Challenges and Solutions
The main project challenges were to dismantle the sturgeons so as not to damage any parts that make up the whole unit. The sturgeons are in three main parts which are the base, shaft and globe lantern and lantern cradle. The three main parts are constructed with over one hundred separate parts that all need to be inspected and surveyed during the first inspection by Metalock.
We overcame these issues by submitting a detailed method statement and risk assessment to Westminster Council for their approval prior to any works starting.
Westminster Council and the heritage foundation were always consulted with regards to all operations of the works carried out. So, no works could start without their approval, plus work was carried out at night from 18.00pm to 05.00am to minimize disruption as the works were situated around a heavily pedestrianised area.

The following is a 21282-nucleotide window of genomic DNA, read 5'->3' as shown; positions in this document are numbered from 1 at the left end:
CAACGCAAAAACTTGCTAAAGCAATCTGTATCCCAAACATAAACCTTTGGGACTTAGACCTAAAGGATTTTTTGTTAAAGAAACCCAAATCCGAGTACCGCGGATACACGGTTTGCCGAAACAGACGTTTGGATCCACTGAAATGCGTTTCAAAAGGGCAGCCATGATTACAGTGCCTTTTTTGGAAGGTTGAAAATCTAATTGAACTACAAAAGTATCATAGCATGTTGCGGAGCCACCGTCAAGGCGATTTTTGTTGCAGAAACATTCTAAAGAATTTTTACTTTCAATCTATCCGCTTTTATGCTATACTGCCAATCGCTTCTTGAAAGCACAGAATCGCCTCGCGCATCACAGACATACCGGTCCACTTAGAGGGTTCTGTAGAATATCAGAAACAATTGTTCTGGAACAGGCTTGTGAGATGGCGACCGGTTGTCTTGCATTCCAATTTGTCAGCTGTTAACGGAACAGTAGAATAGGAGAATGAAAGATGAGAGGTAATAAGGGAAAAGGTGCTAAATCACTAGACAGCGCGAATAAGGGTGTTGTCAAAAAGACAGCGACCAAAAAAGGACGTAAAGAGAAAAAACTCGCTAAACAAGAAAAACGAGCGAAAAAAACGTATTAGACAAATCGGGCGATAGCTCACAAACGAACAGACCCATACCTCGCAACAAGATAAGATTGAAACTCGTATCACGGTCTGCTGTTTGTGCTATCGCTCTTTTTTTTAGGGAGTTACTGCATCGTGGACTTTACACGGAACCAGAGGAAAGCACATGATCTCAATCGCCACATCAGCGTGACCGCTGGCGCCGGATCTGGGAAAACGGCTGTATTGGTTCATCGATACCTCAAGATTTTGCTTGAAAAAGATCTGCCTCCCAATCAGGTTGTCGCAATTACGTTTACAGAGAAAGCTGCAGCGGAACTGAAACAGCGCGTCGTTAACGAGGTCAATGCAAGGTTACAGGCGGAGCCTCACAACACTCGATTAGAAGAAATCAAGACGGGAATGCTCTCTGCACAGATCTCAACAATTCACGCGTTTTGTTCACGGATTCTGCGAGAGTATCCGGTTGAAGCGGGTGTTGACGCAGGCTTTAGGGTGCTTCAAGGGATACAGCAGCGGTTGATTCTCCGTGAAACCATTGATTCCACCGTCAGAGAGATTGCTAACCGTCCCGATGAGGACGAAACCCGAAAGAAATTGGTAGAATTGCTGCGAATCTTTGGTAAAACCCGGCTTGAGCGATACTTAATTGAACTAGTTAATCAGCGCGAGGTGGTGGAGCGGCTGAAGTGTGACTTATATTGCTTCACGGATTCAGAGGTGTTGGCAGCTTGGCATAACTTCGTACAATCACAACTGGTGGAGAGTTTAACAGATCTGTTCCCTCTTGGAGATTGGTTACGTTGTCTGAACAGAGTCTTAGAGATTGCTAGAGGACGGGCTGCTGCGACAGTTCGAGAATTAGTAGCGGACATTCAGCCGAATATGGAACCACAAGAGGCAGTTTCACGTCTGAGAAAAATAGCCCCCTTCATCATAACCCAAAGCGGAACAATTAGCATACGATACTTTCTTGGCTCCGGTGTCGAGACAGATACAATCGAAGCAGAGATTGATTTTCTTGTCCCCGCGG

Gary Martin, Contracts Manager at FM Conway explained:
“Taking each column in turn, we’ve had to isolate the power supply and erect scaffold towers to allow us to carefully take them down, drawing on the experience of our structures team to ensure we don’t damage the columns in the process.”
There were also many risks involved, including working at height, working near water, manual handling and cyclists and pedestrians. The team actively managed health & safety by using tower scaffolding for working at height; HI-AB for all lifting works complete with lift plan and competent HI-AB operator and slinger/signaller to eliminate manual handling; plus we closed sections of the new cycleway and managed the pedestrians and cyclists by a marshal during lifting.
“Keeping the public safe during the works has been our highest priority,” continues Gary. “We’re completing the works in night-time shifts to minimise disruption and have introduced temporary closures of the pedestrian pathway running next to the columns and the nearby cycle superhighway.”